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Here is one of the questions in JavaScript online-test before job interview:

function F(){};

var a = new F();
var b = new F();

Q: How to make comparison a == b to be true? (e.g. console.log(a == b) // true)

I answered that it's impossible because a and b are two different instances of F and equal comparison in JS in case of non-primitives compares reference.

But some time ago I've read article "Fake operator overloading in JavaScript" by Axel Rauschmayer: http://www.2ality.com/2011/12/fake-operator-overloading.html — and I wonder if there is a hack to fake operator overload in comparison of objects?

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marked as duplicate by A. Wolff, Abizern, Stewie, Mohammad Ali Baydoun, cmh Jun 30 '13 at 19:30

This question has been asked before and already has an answer. If those answers do not fully address your question, please ask a new question.

4  
JSON.stringify(a) == JSON.stringify(b) –  Tamil Vendhan Kanagaraju Jun 30 '13 at 11:36
    
@roasted, actually not. In topic you mentioned answer is about how to make comparison of objects in the right way. Here is another case. –  jsguff Jun 30 '13 at 11:49
    
@jsguff sorry, just read title i came to a hasty conclusion –  A. Wolff Jun 30 '13 at 11:53
    
slight edit function F(){}; => function F(){} –  CME64 Jun 30 '13 at 12:06

2 Answers 2

up vote 5 down vote accepted

It really depends on what they mean by "How to make comparison a == b to be true?"

If you're allowed to change the constructor, then you could make your constructor a singleton:

function F(){
    if (!F.instance) {
        F.instance = this;
    } else {
        return F.instance;
    }
};
var a = new F();
var b = new F();
if (a === b) {
    //they are the same
}

If they want you to keep everything as it is but have a comparision that contains a == b then you could write the following:

if ("" + a == b) {
}

If they want to know methods of determine whether the two objects are instances of the same constructor function, then you could compare the constructor property or the __proto__ property:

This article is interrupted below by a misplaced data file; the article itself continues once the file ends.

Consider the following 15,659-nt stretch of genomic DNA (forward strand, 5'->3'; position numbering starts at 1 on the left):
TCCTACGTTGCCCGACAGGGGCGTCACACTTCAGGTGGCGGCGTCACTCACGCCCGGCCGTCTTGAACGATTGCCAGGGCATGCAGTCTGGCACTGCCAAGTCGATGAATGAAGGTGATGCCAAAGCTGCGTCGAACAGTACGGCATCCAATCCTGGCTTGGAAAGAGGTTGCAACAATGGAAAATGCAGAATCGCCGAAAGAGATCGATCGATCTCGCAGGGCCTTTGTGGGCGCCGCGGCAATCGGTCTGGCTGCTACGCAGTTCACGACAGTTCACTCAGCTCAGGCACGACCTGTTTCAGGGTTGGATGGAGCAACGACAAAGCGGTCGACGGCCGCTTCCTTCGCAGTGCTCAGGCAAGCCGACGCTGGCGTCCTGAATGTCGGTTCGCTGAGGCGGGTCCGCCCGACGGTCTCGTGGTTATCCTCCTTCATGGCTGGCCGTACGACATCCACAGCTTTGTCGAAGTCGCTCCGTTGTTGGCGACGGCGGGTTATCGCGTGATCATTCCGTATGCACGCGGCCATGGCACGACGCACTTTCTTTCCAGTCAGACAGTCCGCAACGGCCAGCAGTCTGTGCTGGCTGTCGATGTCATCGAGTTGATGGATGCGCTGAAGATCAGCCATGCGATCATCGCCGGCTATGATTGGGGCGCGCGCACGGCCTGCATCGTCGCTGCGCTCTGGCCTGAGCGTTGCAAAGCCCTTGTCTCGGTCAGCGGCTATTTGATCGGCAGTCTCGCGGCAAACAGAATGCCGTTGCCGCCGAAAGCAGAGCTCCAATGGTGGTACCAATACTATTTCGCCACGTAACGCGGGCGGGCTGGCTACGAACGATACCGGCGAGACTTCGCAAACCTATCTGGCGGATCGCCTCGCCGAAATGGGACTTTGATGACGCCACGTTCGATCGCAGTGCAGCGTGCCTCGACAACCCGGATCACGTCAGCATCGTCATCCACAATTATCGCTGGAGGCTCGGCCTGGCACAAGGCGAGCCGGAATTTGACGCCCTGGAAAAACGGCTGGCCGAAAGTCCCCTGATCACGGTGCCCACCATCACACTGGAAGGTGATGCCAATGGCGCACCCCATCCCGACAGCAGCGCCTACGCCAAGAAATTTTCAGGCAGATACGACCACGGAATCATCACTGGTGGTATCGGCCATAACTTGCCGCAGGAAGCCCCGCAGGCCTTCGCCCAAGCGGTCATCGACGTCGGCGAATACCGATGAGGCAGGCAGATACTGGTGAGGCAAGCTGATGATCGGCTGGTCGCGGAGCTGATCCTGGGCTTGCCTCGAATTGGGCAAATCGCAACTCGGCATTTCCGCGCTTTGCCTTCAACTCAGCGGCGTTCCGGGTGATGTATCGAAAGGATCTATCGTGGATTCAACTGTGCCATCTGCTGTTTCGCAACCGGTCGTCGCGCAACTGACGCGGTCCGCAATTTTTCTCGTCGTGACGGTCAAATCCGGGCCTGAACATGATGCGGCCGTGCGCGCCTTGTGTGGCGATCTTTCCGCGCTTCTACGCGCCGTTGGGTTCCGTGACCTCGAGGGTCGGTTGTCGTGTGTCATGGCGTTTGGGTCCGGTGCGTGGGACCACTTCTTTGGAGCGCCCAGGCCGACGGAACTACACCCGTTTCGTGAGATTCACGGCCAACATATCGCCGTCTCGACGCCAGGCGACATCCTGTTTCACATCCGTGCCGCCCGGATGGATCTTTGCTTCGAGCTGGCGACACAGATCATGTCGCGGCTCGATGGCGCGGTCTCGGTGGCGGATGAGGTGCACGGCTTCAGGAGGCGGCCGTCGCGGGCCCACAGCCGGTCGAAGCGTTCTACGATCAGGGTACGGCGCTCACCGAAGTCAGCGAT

if (a.constructor === b.constructor) {
}

if (a.__proto__ === b.__proto__) {
}

If they want to know methods of dermine whether these two objects have the same properties, you can either compare their JSON string:

if (JSON.stringify(a) === JSON.stringify(b)) {
}

or you write a function that recursively compares all the properties in both objects (deep comparision).

And the most simple answer to the question "How to make comparison a == b to be true?":

var a = new F();
var b = new F();

b = a;

if (a === b) {
    //surprise!!!
}
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a === b gives false ! the others are working fine –  CME64 Jun 30 '13 at 12:12
    
@CME64 works fine for me: jsfiddle.net/hL3fA –  basilikum Jun 30 '13 at 12:15
    
strange, what is going on?, check this : jsbin.com/okinob/3/edit –  CME64 Jun 30 '13 at 12:17
    
@CME64 hmm...where do have that code from? It's not from me ;) jsbin.com/usuvod/1/edit –  basilikum Jun 30 '13 at 12:22
    
@basilikum, okay, variant w/ singleton is working fine (a == b // true). Thanks! –  jsguff Jun 30 '13 at 12:24

my best answer would be this since you can compare different functions:

console.log(a.constructor+"" === b.constructor+"");

as it returns the functions as strings and then compare them literally .

example test:

function f1(){}
function f2(){}
var a = new f1(),
    b= new f2();
console.log(a.constructor+"" === b.constructor+"");
b = new f1();
console.log(a.constructor+"" === b.constructor+"");

DEMO

note: the === sign is not needed as the third would be for type comparison and both are strings at that point so using == would do exactly the same thing

EDIT: my actual answer to the question however would be: by removing new from the initialization

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We need literally console.log(a == b) //=> true. Not .__proto__, nor .constructor, nor JSON.stringify(any) –  jsguff Jun 30 '13 at 12:32
    
@jsguff in that case, do you think you should add a = a.constructor+""; b=.. before console.log(a==b); to keep the condition literally ? –  CME64 Jun 30 '13 at 12:34
    
huh, why not a = 42; b = 42 ? :) I think they (authors of test) mean exactly the singleton pattern, because it's the only way to make literally equal comparison a == b to be true. –  jsguff Jun 30 '13 at 12:39
    
@jsguff ok then do you mind telling me the constraints of the question? because I don't see you have a chance doing anything to change a= false to true by just looking at it! –  CME64 Jun 30 '13 at 12:43
    
I posted original question (word for word). There weren't any other details. –  jsguff Jun 30 '13 at 12:49

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